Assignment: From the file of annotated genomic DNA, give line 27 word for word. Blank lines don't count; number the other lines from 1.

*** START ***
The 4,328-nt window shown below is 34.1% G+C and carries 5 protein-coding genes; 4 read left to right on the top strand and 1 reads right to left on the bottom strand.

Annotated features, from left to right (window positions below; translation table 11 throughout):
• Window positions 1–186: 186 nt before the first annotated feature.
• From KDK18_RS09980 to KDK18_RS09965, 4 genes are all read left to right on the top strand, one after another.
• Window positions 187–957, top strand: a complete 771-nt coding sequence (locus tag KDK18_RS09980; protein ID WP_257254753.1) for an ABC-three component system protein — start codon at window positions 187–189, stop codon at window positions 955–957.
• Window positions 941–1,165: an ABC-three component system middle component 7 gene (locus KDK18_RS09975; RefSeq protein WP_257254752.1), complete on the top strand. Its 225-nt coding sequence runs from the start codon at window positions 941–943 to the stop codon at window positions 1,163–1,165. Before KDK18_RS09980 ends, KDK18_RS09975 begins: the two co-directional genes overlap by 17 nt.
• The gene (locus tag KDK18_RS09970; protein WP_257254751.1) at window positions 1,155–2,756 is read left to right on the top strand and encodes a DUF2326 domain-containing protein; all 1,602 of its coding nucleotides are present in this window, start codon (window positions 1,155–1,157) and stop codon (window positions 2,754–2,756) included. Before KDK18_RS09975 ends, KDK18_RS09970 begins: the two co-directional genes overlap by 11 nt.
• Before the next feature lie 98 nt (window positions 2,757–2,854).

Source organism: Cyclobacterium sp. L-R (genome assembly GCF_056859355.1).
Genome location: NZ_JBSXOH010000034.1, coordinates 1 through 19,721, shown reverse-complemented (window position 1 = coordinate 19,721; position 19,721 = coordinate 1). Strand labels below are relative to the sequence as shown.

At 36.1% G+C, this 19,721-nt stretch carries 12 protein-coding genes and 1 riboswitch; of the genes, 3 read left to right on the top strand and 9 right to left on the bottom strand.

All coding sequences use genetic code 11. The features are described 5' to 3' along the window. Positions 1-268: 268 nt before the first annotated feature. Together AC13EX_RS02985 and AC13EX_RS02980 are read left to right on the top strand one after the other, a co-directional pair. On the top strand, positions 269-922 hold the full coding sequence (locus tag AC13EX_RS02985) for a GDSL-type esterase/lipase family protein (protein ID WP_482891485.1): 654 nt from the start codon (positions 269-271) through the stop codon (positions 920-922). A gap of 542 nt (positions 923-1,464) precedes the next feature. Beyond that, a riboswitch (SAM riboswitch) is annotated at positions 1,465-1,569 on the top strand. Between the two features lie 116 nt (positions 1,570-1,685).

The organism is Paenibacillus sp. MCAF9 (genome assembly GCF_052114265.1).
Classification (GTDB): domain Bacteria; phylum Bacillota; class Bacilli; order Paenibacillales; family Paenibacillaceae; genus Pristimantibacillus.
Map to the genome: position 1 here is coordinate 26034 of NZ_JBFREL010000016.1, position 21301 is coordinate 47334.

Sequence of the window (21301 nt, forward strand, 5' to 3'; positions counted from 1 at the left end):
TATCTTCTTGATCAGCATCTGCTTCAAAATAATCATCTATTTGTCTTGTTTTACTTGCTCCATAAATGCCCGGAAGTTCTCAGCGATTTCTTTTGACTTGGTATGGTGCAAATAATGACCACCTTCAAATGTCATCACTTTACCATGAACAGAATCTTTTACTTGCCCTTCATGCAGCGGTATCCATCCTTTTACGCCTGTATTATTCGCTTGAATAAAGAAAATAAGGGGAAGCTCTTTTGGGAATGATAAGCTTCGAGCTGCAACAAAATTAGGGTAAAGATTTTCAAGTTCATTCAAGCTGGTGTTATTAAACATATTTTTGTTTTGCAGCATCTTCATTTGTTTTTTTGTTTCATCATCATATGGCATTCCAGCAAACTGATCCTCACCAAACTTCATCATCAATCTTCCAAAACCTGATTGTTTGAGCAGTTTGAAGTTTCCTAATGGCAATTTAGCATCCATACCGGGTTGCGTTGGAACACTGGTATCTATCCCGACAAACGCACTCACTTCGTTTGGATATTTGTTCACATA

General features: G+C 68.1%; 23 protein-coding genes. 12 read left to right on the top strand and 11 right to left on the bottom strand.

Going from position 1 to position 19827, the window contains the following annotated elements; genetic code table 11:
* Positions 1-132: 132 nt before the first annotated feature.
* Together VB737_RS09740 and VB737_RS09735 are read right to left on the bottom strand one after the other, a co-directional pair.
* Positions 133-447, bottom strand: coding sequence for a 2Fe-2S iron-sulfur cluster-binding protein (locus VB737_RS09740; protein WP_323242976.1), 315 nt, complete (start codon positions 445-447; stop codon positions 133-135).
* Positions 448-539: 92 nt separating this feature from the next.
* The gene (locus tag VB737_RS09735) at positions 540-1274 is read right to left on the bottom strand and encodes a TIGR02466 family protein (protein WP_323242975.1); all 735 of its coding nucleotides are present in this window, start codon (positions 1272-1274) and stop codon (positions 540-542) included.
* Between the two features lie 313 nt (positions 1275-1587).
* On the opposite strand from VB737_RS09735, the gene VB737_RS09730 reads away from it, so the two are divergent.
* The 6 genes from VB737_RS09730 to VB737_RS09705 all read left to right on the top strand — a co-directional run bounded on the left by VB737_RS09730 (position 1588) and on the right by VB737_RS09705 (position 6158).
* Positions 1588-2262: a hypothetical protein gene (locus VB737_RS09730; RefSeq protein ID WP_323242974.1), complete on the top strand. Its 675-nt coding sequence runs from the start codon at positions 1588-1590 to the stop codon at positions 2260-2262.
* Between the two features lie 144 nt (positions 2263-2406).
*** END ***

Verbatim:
* The 6 genes from VB737_RS09730 to VB737_RS09705 all read left to right on the top strand — a co-directional run bounded on the left by VB737_RS09730 (position 1588) and on the right by VB737_RS09705 (position 6158).